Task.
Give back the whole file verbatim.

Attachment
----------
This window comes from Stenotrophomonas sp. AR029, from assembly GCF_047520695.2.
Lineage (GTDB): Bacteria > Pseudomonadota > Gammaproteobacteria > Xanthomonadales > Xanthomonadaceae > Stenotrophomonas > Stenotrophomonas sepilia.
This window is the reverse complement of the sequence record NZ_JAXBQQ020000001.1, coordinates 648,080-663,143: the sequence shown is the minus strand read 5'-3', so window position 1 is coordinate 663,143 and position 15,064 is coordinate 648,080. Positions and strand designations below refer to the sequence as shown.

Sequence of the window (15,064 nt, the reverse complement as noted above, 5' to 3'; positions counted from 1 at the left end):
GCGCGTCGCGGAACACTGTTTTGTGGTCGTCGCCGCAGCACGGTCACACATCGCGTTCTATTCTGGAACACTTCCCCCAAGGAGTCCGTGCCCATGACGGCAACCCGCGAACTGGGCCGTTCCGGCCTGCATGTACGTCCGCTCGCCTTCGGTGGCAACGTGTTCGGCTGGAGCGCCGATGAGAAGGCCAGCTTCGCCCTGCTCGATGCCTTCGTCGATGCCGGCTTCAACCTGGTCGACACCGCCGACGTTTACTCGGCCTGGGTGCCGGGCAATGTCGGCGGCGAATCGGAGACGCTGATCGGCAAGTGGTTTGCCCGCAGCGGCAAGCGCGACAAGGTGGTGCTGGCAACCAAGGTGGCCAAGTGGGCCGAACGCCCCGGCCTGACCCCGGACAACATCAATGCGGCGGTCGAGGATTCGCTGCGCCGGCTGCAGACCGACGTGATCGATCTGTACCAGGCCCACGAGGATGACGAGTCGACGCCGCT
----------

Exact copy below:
This window comes from Stenotrophomonas sp. AR029, from assembly GCF_047520695.2.
Lineage (GTDB): Bacteria > Pseudomonadota > Gammaproteobacteria > Xanthomonadales > Xanthomonadaceae > Stenotrophomonas > Stenotrophomonas sepilia.
This window is the reverse complement of the sequence record NZ_JAXBQQ020000001.1, coordinates 648,080-663,143: the sequence shown is the minus strand read 5'-3', so window position 1 is coordinate 663,143 and position 15,064 is coordinate 648,080. Positions and strand designations below refer to the sequence as shown.

Sequence of the window (15,064 nt, the reverse complement as noted above, 5' to 3'; positions counted from 1 at the left end):
GCGCGTCGCGGAACACTGTTTTGTGGTCGTCGCCGCAGCACGGTCACACATCGCGTTCTATTCTGGAACACTTCCCCCAAGGAGTCCGTGCCCATGACGGCAACCCGCGAACTGGGCCGTTCCGGCCTGCATGTACGTCCGCTCGCCTTCGGTGGCAACGTGTTCGGCTGGAGCGCCGATGAGAAGGCCAGCTTCGCCCTGCTCGATGCCTTCGTCGATGCCGGCTTCAACCTGGTCGACACCGCCGACGTTTACTCGGCCTGGGTGCCGGGCAATGTCGGCGGCGAATCGGAGACGCTGATCGGCAAGTGGTTTGCCCGCAGCGGCAAGCGCGACAAGGTGGTGCTGGCAACCAAGGTGGCCAAGTGGGCCGAACGCCCCGGCCTGACCCCGGACAACATCAATGCGGCGGTCGAGGATTCGCTGCGCCGGCTGCAGACCGACGTGATCGATCTGTACCAGGCCCACGAGGATGACGAGTCGACGCCGCT